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For kids' sake, Bob, please don't go...

For kids' sake, Bob, please don't go...

Monday 07 November 2022

For kids' sake, Bob, please don't go...

Monday 07 November 2022


There could be "serious implications" for the reorganisation of secondary and further education if Deputy Bob Murray quits as Vice President of the Committee for Education, Sport & Culture.

Deputy Murray wants to move into a vacant seat on the States' senior committee, Policy & Resources. But a colleague of his at Education, Sport & Culture, Deputy Andy Cameron, is worried about the effect that could have on the £105million project to create three 11-16 schools and a new sixth form college alongside redeveloping The Guernsey Institute.

"The transforming education programme, which includes moving the sixth form to the Les Ozouets campus, was largely Bob's vision. He was instrumental in convincing the majority of the Committee for Education, Sport & Culture that it was the right model for Guernsey. He has been heavily involved in its development. There is no one in the Committee with the knowledge of or insight into the programme that he has," said Deputy Cameron.

"[Deputy Murray] moving to Policy & Resources could have serious implications for the political oversight and accountability of one of the biggest capital projects we're doing this term.

"The Assembly voted through [the] programme largely off the back of him convincing them it was the right model and that he was the right person to deliver it on time and budget. Both the budget and timescale are certain to be extremely challenging to meet, especially under current global circumstances.

"He assured us all that he could deliver this programme to completion. I worry that if he jumps ship to take a seat on Policy & Resources we will lose that oversight and accountability."

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Pictured: Committee for Education, Sport & Culture member Deputy Andy Cameron feels that Vice President Deputy Bob Murray needs to remain on the Committee to lead its flagship policy to reorganise secondary and further education. 

Express invited Deputy Murray to reply to Deputy Cameron's comments but he declined, saying that "deputies are prohibited from discussing the content of committee business with any media other than by authorisation".

Deputy Peter Roffey said that Deputy Cameron's comments made him "very wary of voting for [Deputy Murray] to leave the Committee for Education, Sport & Culture at this juncture".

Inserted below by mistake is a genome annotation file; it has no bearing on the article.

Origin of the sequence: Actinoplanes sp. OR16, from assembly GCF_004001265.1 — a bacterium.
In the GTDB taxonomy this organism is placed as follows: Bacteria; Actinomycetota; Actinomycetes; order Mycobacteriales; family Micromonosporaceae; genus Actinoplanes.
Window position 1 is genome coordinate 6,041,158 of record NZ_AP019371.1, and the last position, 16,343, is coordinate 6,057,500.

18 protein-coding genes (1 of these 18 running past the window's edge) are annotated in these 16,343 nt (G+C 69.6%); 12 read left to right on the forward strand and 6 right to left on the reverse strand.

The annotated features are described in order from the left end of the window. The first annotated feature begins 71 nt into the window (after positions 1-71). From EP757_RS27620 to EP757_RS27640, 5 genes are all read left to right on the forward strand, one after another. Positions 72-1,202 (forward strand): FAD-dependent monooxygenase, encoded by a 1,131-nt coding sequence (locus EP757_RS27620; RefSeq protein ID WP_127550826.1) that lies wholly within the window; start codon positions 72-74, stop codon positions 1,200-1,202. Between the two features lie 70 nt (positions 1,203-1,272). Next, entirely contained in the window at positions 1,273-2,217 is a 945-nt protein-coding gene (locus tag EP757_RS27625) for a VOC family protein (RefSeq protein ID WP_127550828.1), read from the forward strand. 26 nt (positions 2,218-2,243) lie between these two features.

"I have to say that I didn't realise that the political oversight of the crucial secondary education programme was effectively in the hands of the Vice President alone," said Deputy Roffey. "This is an unusual degree of delegated power within our committee structure, but I don't question the veracity of your statement.

"You will remember that Bob gave me a firm promise that Education, Sport & Culture would bring the project back to the States if the original budget proved inadequate and not just rely on Policy & Resources' delegated powers. I hope the Committee will still honour that promise if and when Bob jumps ship."

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Pictured: Deputy Heidi Soulsby recently announced that she was resigning from the Policy & Resources Committee, citing frustrations in her working relationship with some other members of the Committee.

Express reported on Wednesday last week that Deputy Murray looked set to secure the backing of the Policy & Resources Committee in the election for a member of the Committee to replace Deputy Heidi Soulsby, who resigned the previous week. 

Deputy Peter Ferbrache, the President of the Policy & Resources Committee, confirmed on Friday that he would be nominating Deputy Murray, who he said had "the unanimous support" of the Committee, which also includes Deputies Mark Helyar, Jonathan Le Tocq and David Mahoney.

"Deputy Murray is a very capable States' member who is not afraid to tackle the big issues and we believe he will make a valuable contribution to the Committee. We hope the Assembly will support our nomination," said Deputy Ferbrache.

The election will be held at the next States' meeting on 23 November. Other candidates can be nominated if they have a proposer and seconder.

If elected, Deputy Murray would be required to resign seats on two committees - Education, Sport & Culture and the Development & Planning Authority.

Elections to fill those vacancies would then most likely be held when the States meet on 14 December in their final meeting before the Christmas and New Year break.

Pictured (top): Deputy Andy Cameron (left) and Deputy Bob Murray.

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